Note: This is an archived Handbook entry from 2012.
|Credit Points: ||12.50 |
|Level: ||1 (Undergraduate) |
|Dates & Locations: || |
This subject has the following teaching availabilities in 2012: Semester 1, Southbank - Taught on campus.
|Pre-teaching Period Start ||not applicable |
|Teaching Period ||not applicable |
|Assessment Period End ||not applicable |
|Last date to Self-Enrol ||not applicable |
|Census Date ||not applicable |
|Last date to Withdraw without fail ||not applicable |
Timetable can be viewed here. For information about these dates, click here.
|Time Commitment: ||Contact Hours: 90 Hours |
Total Time Commitment:
|Prerequisites: || |
|Corequisites: || |
Study Period Commencement:
|Recommended Background Knowledge: ||None |
|Non Allowed Subjects: ||None |
|Core Participation Requirements: ||
For the purposes of considering requests for Reasonable Adjustments under the Disability Standards for Education (Cwth 2005), and Students Experiencing Academic Disadvantage Policy, academic requirments for this subject are articulated in the Subject Description, Subject Objectives, Generic Skills and Assessment Requirements of this entry.
The University is dedicated to provide support to those with special requirements. Further details on the disability support scheme can be found at the Disability Liaison Unit website: http://www.services.unimelb.edu.au/disability/
Assoc Prof Jenny Kinder, Ms Nina Veretennikova
Faculty of the VCA and Music Student Centre
Ground Floor, Elisabeth Murdoch Building (Bldg 860)
234 St Kilda Road, Southbank, 3006
Phone: 13 MELB (13 6352)
|Subject Overview: ||
Through an integrated approach to the study of anatomy, dance kinesiology, performance psychology and body conditioning students are introduced to strategies for systematically developing their movement potential. Goal setting, motivational strategies and mental skills practice are also used to facilitate optimal performance. Emphasis on structural, biomechanical and neuromuscular analyses of the body provides a basis for more efficient and effective approaches to dance technique training and to injury prevention. Students are introduced to benefits of ideo-kinetic and releasing principles to develop effective and efficient postural and dynamic alignment and a deep working knowledge of the body.
This subject will enable students to:
• develop an understanding of the structure, function and use of imagery in ideokinetic and releasing practices;
• demonstrate an understanding of the forces acting on the skeletal and myofascial systems;
• acquire core stabilisation and understand its relationship to the spine;
• demonstrate embodiment of the work of Dr. Lulu Sweigard and her 9 lines of movement;
• acquire a basic understanding of Skinner Releasing Technique;
• develop the ability to make informed choices in training and rehabilitation.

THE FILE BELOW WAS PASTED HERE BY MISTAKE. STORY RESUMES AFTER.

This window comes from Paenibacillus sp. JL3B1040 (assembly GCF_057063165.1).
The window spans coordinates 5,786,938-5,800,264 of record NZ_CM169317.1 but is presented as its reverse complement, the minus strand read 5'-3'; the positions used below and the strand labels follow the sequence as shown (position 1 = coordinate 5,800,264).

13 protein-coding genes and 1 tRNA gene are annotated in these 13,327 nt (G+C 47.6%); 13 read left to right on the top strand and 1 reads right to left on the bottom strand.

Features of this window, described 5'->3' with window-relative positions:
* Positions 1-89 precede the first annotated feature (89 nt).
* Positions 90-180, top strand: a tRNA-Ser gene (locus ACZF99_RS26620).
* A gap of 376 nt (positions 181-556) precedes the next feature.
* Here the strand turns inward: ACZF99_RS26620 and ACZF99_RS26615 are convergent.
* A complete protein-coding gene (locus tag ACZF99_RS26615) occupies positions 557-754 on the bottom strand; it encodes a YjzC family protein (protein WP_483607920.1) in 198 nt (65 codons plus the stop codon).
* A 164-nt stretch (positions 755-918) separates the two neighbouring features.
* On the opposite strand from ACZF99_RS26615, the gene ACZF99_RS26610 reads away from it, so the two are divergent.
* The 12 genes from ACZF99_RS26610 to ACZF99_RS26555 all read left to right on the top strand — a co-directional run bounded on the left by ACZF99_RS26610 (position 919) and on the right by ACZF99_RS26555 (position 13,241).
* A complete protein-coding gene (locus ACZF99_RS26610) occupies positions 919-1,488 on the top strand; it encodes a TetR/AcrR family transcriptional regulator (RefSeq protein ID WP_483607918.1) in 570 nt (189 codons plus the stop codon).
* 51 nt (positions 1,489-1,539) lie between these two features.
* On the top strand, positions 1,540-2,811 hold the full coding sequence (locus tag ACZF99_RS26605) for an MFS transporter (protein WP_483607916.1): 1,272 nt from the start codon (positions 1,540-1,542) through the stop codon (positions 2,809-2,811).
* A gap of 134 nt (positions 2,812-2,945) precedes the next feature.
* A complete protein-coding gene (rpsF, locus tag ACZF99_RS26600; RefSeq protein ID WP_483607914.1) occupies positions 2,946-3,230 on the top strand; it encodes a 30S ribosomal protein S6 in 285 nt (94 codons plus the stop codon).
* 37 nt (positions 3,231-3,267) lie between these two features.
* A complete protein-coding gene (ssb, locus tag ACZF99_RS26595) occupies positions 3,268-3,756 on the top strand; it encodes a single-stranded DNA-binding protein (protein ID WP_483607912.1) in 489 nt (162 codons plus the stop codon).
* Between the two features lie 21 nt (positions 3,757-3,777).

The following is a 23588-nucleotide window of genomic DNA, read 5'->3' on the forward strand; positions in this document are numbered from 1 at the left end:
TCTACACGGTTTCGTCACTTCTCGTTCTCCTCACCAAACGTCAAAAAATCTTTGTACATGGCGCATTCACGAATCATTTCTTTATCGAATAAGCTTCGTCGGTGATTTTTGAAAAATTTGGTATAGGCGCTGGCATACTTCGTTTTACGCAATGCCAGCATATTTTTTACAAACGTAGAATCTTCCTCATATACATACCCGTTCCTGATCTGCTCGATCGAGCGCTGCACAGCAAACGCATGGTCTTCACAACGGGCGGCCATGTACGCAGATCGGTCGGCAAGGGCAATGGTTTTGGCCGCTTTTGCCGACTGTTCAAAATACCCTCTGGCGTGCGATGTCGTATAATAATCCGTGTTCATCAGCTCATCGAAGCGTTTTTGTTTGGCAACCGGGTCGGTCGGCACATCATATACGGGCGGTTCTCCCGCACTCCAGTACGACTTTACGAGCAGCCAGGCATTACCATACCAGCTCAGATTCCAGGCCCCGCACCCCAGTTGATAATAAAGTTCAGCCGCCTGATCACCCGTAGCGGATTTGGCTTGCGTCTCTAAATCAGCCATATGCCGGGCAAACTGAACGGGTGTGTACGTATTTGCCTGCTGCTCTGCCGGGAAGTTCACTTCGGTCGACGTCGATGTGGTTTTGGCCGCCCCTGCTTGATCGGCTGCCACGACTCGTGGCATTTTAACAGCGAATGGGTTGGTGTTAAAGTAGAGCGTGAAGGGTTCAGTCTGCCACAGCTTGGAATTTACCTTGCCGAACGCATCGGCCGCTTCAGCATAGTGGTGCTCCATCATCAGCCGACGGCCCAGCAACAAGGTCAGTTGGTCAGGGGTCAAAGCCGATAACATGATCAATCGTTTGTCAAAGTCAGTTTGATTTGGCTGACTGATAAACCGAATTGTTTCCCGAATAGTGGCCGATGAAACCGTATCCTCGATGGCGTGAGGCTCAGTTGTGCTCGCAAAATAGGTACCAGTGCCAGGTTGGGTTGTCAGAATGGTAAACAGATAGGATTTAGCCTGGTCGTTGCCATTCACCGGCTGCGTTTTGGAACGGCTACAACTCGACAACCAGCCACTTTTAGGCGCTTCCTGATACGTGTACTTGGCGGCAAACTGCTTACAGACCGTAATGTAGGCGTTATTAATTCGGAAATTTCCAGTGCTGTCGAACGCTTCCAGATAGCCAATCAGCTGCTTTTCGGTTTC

• articulate the principles of safe dance practices;
• identify and describe the structure and function of the human skeletal system;
• identify and describe the structure and function of the human muscular system;
• define and discuss static and dynamic alignment related to dance;
• articulate the principles of good nutrition.
• learn and practice mental skills to enhance performance;
• articulate the principles of goal setting theory;
• identify, practice and maintain optimum arousal levels for class, rehearsal, audition and performance;
• use imagery to assist in conditioning, dance composition, technique, rehabilitation, personal preparation and confidence;
• articulate and demonstrate an understanding of cognitive restructuring techniques.
CONDITIONING WITH IMAGERY TRAINING
• acquire and demonstrate balanced skeletal alignment;
• address muscle imbalances and improve muscle function and acquire improved balance between strength and flexibility;
• maximise mechanical balance of the skeletal structure and improve whole body integration;
• improve neuro-muscular patterning, coordination and habitual movement patterns through improved whole body integration and connectedness;
• improve lumbo-pelvic stability and mobility;
• develop an understanding of outward rotation and demonstrate appropriate use of turnout.
Contribution and participation to coursework 20%
4 areas of study (Anatomy, Kinesiology, CI-Training and Performance Psychology) x 5%
Written assignments/tests 50% comprising 2 Anatomy tests of 1hour duration 30%; mid semester and end of semester - 1 written assignment for Kinesiology of 1500 words 10%; Due mid-semester - 1 Written assignment for Performance Psychology of 1500 words 10%; Due mid-semester - Performance Psychology exam and Kinesiology
Presentation 30%: Kinesiology presentation 15% Due end of semester - Performance Psychology exam 15%. Date in exam period
Students must attend 80% of all scheduled classes and attempt all elements of assessment to be eligible for a pass in this subject.
|Prescribed Texts: || |
|Breadth Options: || |
This subject is not available as a breadth subject.
|Fees Information: ||Subject EFTSL, Level, Discipline & Census Date |
|Generic Skills: ||
On completing this subject students will be able to:
• synthesise conceptual ideas and other information of the human body;
• apply theory to practice;
• have a capacity for kinaesthetic awareness;
• communicate orally and in writing;
• evaluate information and solve problems.
|Related Course(s): ||
Bachelor of Fine Arts (Dance) |